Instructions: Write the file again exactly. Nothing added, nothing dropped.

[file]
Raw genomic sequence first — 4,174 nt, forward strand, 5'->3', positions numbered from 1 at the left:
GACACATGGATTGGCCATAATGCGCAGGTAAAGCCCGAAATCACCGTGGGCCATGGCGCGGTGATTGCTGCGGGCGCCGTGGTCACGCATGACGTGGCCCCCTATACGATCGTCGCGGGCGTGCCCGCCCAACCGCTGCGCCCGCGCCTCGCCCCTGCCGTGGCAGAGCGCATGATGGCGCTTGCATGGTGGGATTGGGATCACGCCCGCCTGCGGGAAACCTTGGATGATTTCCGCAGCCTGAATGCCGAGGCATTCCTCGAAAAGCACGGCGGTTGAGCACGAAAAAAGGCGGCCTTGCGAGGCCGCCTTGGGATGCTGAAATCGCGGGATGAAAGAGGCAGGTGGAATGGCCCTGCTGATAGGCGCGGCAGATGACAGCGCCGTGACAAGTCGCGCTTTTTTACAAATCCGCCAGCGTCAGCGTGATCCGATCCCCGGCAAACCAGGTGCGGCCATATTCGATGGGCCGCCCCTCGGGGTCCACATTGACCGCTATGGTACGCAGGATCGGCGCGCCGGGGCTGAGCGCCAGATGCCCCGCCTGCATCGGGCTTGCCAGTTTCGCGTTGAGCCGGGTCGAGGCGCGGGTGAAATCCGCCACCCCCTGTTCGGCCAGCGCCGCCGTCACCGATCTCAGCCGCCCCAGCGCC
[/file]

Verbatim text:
Raw genomic sequence first — 4,174 nt, forward strand, 5'->3', positions numbered from 1 at the left:
GACACATGGATTGGCCATAATGCGCAGGTAAAGCCCGAAATCACCGTGGGCCATGGCGCGGTGATTGCTGCGGGCGCCGTGGTCACGCATGACGTGGCCCCCTATACGATCGTCGCGGGCGTGCCCGCCCAACCGCTGCGCCCGCGCCTCGCCCCTGCCGTGGCAGAGCGCATGATGGCGCTTGCATGGTGGGATTGGGATCACGCCCGCCTGCGGGAAACCTTGGATGATTTCCGCAGCCTGAATGCCGAGGCATTCCTCGAAAAGCACGGCGGTTGAGCACGAAAAAAGGCGGCCTTGCGAGGCCGCCTTGGGATGCTGAAATCGCGGGATGAAAGAGGCAGGTGGAATGGCCCTGCTGATAGGCGCGGCAGATGACAGCGCCGTGACAAGTCGCGCTTTTTTACAAATCCGCCAGCGTCAGCGTGATCCGATCCCCGGCAAACCAGGTGCGGCCATATTCGATGGGCCGCCCCTCGGGGTCCACATTGACCGCTATGGTACGCAGGATCGGCGCGCCGGGGCTGAGCGCCAGATGCCCCGCCTGCATCGGGCTTGCCAGTTTCGCGTTGAGCCGGGTCGAGGCGCGGGTGAAATCCGCCACCCCCTGTTCGGCCAGCGCCGCCGTCACCGATCTCAGCCGCCCCAGCGCC